AIM To establish whether smoking is an independent risk factor for sudden infant death syndrome (SIDS), if the effect is mainly due to prenatal or postnatal smoking, and the effect of smoking cessation.
METHODS The analyses were based on data from the Nordic epidemiological SIDS study, a case-control study with 244 cases and 869 controls. Odds ratios were computed by conditional logistic regression analysis.
RESULTS Smoking emerged as an independent risk factor for SIDS, and the effect was mainly mediated through maternal smoking in pregnancy (crude odds ratio 4.0 (95% confidence interval 2.9 to 5.6)). Maternal smoking showed a marked dose–response relation. There was no effect of paternal smoking if the mother did not smoke. Stopping or even reducing smoking was beneficial. SIDS cases exposed to tobacco smoke were breast fed for a shorter time than non-exposed cases, and feeding difficulties were also more common.
CONCLUSIONS Smoking is an independent risk factor for SIDS and is mainly mediated through maternal smoking during pregnancy. Stopping smoking or smoking less may be beneficial in reducing the risk of SIDS.
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Smoking in pregnancy was first associated with sudden infant death syndrome (SIDS) in 1966.1 In the Nordic countries, this was observed by Rintahaka,2 who attributed the increased risk of SIDS associated with smoking to fetal hypoxaemia during pregnancy. In subsequent studies, it has been a general finding that smoking increases the risk of cot death.3 4Moreover, it is not fully established whether the risk is highest for smoking during1 2 or after pregnancy,5-11to what extent smoking by the father and other members of the household adds to the risk,9-12 and whether there are interactions with other risk factors. Thus there is still controversy on how smoking exerts its effects and whether smoking is a confounder for social factors.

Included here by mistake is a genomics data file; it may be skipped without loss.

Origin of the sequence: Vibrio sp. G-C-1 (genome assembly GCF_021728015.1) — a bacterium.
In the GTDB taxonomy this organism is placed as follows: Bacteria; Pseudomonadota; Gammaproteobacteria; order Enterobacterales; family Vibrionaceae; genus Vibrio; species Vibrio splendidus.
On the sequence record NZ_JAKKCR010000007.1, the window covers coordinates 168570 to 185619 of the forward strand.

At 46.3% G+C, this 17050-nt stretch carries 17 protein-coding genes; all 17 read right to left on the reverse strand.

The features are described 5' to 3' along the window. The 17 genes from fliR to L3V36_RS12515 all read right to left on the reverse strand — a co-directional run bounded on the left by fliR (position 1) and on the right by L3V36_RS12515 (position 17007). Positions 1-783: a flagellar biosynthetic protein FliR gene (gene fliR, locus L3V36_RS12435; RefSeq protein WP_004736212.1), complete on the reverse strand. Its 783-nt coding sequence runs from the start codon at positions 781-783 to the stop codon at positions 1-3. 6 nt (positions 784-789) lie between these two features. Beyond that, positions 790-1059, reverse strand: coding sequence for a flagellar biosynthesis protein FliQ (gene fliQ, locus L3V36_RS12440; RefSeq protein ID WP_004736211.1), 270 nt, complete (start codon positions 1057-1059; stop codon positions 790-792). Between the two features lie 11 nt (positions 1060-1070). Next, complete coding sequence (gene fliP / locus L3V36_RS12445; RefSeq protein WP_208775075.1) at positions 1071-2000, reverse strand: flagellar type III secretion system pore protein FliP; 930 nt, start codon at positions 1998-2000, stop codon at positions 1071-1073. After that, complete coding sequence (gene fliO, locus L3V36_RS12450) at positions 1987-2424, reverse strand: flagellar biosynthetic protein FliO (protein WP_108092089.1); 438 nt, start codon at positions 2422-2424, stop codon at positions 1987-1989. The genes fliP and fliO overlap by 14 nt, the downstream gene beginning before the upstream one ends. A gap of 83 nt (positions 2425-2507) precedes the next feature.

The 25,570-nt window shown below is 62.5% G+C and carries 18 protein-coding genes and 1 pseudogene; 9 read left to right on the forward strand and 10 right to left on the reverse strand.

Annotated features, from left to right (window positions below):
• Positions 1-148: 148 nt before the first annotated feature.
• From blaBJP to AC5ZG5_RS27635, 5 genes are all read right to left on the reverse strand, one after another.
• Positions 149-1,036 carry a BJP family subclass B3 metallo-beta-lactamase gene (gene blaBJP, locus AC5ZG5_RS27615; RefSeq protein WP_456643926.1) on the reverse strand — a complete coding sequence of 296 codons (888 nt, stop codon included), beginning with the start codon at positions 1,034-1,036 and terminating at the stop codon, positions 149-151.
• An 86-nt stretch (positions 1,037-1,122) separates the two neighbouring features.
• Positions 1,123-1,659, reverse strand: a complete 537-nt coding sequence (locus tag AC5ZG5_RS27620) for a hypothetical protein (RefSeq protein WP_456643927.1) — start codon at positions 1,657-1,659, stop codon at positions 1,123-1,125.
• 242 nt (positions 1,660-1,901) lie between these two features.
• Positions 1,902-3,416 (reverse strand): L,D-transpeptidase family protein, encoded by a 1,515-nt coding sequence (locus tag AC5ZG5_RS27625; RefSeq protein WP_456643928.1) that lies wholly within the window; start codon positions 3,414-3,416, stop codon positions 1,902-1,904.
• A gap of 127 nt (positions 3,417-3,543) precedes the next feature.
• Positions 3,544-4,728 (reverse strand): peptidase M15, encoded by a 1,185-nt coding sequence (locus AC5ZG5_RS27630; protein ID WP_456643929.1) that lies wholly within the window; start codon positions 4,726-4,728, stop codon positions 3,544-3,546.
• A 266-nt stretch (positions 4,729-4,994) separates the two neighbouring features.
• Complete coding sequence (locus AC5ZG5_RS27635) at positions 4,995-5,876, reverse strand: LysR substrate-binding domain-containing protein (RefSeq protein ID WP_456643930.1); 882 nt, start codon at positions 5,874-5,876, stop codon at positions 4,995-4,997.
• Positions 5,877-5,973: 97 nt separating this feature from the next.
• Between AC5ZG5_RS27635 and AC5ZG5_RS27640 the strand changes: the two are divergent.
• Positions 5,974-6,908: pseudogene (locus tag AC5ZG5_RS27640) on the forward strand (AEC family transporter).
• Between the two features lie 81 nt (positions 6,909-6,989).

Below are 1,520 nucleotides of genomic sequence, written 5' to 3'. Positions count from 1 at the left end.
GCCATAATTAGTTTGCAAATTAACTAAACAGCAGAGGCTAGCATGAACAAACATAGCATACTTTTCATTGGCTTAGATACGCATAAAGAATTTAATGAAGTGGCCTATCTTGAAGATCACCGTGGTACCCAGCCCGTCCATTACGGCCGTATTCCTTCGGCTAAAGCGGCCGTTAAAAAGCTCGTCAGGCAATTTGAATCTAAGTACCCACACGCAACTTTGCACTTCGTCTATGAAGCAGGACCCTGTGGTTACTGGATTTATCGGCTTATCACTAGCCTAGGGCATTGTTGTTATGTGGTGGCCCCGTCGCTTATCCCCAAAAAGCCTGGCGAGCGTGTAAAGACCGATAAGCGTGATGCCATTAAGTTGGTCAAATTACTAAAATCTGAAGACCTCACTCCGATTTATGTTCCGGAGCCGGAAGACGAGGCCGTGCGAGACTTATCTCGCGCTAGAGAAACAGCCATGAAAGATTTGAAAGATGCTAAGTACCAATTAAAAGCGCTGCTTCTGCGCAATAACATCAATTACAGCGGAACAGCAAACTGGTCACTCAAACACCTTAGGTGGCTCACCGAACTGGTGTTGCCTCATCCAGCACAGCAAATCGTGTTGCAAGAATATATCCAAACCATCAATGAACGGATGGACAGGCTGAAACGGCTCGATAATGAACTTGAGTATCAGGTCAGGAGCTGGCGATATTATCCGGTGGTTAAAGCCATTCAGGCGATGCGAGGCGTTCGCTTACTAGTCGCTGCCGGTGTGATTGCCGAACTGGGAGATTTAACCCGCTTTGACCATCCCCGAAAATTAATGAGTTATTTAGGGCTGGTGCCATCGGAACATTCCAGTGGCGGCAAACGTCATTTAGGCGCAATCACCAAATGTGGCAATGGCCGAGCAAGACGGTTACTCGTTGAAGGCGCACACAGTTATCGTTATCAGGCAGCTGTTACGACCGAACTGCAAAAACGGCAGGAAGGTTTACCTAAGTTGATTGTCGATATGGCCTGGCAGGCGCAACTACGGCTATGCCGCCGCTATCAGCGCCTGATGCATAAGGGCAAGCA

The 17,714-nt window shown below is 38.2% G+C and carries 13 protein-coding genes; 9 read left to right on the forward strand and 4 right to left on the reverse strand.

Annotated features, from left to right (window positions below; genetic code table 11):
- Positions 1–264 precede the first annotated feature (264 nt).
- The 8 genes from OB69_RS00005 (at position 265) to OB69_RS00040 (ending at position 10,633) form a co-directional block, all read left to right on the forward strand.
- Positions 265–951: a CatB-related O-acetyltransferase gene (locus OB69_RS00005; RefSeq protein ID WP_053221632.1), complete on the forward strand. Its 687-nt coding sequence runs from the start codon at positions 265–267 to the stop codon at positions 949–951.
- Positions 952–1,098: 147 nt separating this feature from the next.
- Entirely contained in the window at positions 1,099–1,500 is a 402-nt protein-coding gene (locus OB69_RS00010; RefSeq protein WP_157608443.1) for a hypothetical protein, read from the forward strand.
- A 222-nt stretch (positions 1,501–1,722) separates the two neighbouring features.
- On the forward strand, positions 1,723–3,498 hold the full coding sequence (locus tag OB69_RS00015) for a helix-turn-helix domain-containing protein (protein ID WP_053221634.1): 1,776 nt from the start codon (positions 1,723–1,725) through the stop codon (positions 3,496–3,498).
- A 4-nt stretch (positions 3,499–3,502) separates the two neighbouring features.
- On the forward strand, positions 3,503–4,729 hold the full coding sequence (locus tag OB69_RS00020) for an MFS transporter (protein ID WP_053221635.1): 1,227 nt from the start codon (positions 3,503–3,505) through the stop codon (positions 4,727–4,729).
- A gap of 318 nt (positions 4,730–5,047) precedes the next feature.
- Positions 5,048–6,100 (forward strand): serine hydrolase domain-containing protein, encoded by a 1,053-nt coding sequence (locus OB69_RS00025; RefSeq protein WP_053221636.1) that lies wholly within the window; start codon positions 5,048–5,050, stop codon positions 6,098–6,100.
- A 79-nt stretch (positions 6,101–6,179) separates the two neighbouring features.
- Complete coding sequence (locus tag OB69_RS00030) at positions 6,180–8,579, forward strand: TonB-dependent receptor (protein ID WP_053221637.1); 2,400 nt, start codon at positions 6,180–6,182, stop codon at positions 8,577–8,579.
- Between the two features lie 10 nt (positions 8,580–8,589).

The aims of this study were to determine whether smoking is an independent risk factor for SIDS, whether the effect is mainly due to maternal smoking during pregnancy or to passive smoking, and if there is an effect of smoking cessation. Furthermore, we wanted to assess whether the effects on SIDS of other prenatal and postnatal risk factors are different in children of smoking and non-smoking mothers. Finally, we investigated the effects of the different smoking habits in the Scandinavian countries.
Between 1 September 1992 and 31 August 1995, parents of 294 cases of SIDS in the Scandinavian countries were invited by the local paediatrician (Norway and Sweden) or forensic institute (Denmark) to participate in the study. Of these, 244 families (83%) accepted. For each case, six controls matched for sex, date of birth plus two weeks, and maternity hospital were selected. The delay period of two weeks was allowed in order to obtain a similar age for the controls and the SIDS victims when the questionnaire was completed. The first four were invited to participate in the study. If a family was reluctant to enter the study, one of the two remaining controls was invited. Of 1207 invited control families, 869 (72%) participated.
The cases and controls were sent a questionnaire consisting of 272 questions. The questions analysed here concern maternal and paternal smoking before, during, and after pregnancy. Cigarette doses during pregnancy were recorded for the first and the third trimester separately. The number of persons smoking in the household was reported, as well as the number of cigarettes smoked. Birth weight, age at death/interview, age at weaning, prematurity, and perinatal problems were included in the analysis, as were use of dummies, incidence of infections, use of antibiotics, and hospital admission after the perinatal period. Basic medical and social data concerning the family were also analysed. Unfortunately control questionnaires took longer to complete than anticipated, which resulted in an age difference between cases and controls: cases, 16.1 weeks, 95% confidence interval 14.7 to 17.5; controls, 21.4 weeks, 20.5 to 21.8.